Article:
Facing a Surge, Chicago-Area Hospitals Are Fighting for Coronavirus Tests

Facing a Surge, Chicago-Area Hospitals Are Fighting for Coronavirus Tests

Photos courtesy of Rush University Medical Center

With a fever, a cough and trouble breathing, Chicago resident Deborah Lielasus, who lives in North Center, was worried that she had COVID-19. Because she is 60 years old and immunocompromised due to autoimmune myelitis  — both coronavirus risk factors — she was extra-concerned. She feared that her condition could get worse, especially with her trouble breathing.

Lielasus first called her primary care physician at Northwestern Medicine. A nurse referred her to the hospital’s COVID-19 nurse line, so Lielasus stayed on the phone, detailing her symptoms and her risk factors. The nurse on the COVID-19 line told her to go to a pharmacy and get a mask or go to an emergency room. But Lielasus knew that going to an ER meant exposing other people to the virus, if she had it.

So she called her doctor’s office again. The nurse told her that the hospital didn’t have any tests and recommended Lielasus try the Chicago Department of Public Health (CDPH), which — along with other state, county and city health departments — has been acting as gatekeeper for the tests.

When doctors want to order a coronavirus test for a patient, they first have to call a health department to get the test — which is not how other testing, like for flu or pneumonia, works. Private laboratories and hospitals are working rapidly to develop their own tests; however, when Lielasus was calling, none were yet available.

Lielasus called CDPH and got disconnected, leaving her in limbo.

“How can you contain and manage [COVID-19] without knowing who has it?” she asks. “The overriding feeling I have is that it’s no longer my doctors’ and medical facilities’ concern whether I die or not. Their concern is following protocol and doing what they’re told to do.”

“I’m 60 years old. I’m definitely sick. I hope I don’t die tomorrow,” she says.

Shortage of testing

A Chicago-area emergency room medical director and physician (who requested his name remain private) expresses similar frustrations and uncertainties. He says the Illinois Department of Public Health (IDPH) has repeatedly denied him COVID-19 tests for patients.

Before he can run a COVID-19 test, the doctor says, IDPH says he has to test for flu and other viral respiratory infections, which can take seven to 10 days for results. Meanwhile, healthcare providers and anyone the patient is in contact with are potentially exposed to the coronavirus.

“It’s a farce. I’m telling you firsthand that the public health departments are making up reasons to not test patients,” the medical director says. “Same thing in New York City — an Uber driver went to the ER three times before they would agree to test him. He came back positive, after exposing dozens of hospital staff and Uber passengers.”

The lack of tests led one infectious disease expert in Seattle, Helen Chu, MD, MPH, to bypass the federal government and begin performing tests at the University of Washington without government approval. Those tests revealed that COVID-19 had been spreading undetected throughout the area, resulting in at least 37 deaths by mid-March.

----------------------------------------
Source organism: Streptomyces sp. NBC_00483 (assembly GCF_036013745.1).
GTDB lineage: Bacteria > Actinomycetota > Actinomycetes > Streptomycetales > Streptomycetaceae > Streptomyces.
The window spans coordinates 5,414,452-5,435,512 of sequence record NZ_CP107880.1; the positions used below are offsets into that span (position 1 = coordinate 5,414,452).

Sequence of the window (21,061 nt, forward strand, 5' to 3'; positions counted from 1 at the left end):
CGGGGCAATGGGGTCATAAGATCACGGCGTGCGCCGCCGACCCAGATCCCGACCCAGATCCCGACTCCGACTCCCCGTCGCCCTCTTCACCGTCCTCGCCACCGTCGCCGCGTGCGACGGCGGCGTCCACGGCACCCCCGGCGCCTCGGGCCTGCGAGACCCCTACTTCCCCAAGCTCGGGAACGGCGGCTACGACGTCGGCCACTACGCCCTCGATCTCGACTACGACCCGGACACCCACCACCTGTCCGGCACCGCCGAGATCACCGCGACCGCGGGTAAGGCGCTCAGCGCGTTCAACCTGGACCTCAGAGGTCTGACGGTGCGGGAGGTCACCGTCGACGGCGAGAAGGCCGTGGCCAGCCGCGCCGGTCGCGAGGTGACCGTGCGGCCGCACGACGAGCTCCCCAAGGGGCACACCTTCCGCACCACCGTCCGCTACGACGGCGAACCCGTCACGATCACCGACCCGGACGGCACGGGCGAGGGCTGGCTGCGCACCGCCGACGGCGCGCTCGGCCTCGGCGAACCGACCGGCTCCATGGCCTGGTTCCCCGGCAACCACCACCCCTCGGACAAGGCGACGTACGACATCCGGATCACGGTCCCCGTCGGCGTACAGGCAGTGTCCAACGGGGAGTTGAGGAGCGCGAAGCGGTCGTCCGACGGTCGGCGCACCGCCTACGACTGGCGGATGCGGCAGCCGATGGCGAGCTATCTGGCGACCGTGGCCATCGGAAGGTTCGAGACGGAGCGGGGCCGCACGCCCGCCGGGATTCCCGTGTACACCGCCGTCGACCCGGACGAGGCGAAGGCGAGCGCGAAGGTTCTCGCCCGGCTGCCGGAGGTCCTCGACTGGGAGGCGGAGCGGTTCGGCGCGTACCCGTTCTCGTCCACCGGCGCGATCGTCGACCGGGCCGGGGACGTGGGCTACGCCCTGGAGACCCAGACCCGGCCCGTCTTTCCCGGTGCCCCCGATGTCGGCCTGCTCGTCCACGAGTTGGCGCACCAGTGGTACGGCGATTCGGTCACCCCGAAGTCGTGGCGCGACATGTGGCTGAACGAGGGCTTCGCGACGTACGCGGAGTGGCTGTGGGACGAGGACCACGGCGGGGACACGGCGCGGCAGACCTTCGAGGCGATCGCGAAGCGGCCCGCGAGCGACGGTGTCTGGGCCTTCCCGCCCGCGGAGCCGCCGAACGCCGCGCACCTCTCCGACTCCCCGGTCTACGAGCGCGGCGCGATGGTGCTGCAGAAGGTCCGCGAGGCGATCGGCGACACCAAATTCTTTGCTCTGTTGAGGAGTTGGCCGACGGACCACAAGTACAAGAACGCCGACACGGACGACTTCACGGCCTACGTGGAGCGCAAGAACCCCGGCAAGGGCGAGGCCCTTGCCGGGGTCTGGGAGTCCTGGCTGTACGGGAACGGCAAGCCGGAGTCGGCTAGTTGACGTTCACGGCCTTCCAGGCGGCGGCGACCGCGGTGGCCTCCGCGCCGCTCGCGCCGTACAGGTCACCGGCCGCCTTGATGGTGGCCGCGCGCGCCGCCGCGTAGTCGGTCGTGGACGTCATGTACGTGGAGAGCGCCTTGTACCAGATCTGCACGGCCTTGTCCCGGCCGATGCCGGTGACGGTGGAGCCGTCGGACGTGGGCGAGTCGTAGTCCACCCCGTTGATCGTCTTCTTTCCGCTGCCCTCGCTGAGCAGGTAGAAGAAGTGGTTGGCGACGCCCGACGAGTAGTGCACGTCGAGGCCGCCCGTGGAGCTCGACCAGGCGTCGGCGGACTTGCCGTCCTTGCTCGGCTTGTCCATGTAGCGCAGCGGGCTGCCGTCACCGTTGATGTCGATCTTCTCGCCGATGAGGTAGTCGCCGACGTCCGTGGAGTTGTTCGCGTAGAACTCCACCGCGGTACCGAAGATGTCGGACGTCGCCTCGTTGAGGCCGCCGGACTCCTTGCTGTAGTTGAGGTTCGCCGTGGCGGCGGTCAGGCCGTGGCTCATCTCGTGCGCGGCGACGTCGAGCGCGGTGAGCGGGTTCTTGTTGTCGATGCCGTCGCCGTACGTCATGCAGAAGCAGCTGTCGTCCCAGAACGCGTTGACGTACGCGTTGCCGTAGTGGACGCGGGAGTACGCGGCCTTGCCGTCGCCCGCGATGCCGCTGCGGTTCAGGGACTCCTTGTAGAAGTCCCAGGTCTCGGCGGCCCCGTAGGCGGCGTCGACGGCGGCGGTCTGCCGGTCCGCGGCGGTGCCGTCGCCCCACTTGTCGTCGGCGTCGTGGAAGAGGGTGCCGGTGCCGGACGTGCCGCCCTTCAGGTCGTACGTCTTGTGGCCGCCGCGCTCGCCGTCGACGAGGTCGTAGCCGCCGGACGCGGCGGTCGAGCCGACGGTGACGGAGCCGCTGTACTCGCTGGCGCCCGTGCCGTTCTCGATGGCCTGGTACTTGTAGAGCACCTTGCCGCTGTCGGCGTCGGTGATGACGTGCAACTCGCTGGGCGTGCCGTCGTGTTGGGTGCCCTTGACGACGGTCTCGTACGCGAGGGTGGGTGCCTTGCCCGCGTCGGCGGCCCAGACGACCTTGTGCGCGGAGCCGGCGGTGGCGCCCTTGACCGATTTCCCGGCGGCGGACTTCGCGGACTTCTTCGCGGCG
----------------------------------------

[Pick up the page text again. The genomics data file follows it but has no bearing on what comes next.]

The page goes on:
The U.S. is at a crucial juncture right now. The more people who choose to self-quarantine — watching Netflix over going to the theater, staying home with their children instead of having play dates — the less opportunity the virus has to spread. It’s a well-documented approach — Public Health 101.

But without the test numbers to show how many people are actually infected with the coronavirus, the general public risks not taking self-quarantine or physical distancing seriously, and more vulnerable people are being exposed.

“I cannot emphasize that at this moment in human history,” Ehrman says, “social distancing, social isolation (voluntary for now) and widespread testing in the U.S. are the most important things we can do.”

Increased testing will show where COVID-19 currently is and isn’t, enabling medical and public health efforts to focus resources on places most in need. It also will slow the number of infections and keep the healthcare system from becoming overloaded by people needing intensive care.

“The reason South Korea has a low fatality rate is because they’re testing everybody who wants to be tested. There are drive-through places where you roll down the window and get tested,” says Howard Ehrman, MD, MPH, a former CDPH assistant commissioner, currently an assistant professor at the University of Illinois-Chicago. Still, drive-through testing isn’t a fix-all, he notes, as many families in Chicago don’t have a car, which makes drive-through testing unavailable to them.

Widespread testing is key, Ehrman says. South Korea used the World Health Organization’s (WHO) test early on and has tested as many people as possible. In contrast, the CDC has limited testing and tried to develop its own test instead of using the WHO test.

Ehrman, who served as Will County’s chief medical officer during the ebola epidemic, explains how he would handle the situation in hospitals, beginning with a rapid influenza test (which not all hospitals carry). “I’d do that test and, if negative, go right to the COVID-19 test. Patients get lost otherwise.”

This battle for testing begs the question — how prepared are hospitals?

Evolving by the hour

That preparation is a work-in-progress. Hospital staff members meet and train multiple times a day. Staff who work directly with patients get daily temperature checks. But hospitals are working with federal and local updates that change by the hour—and they have to adjust rapidly in response.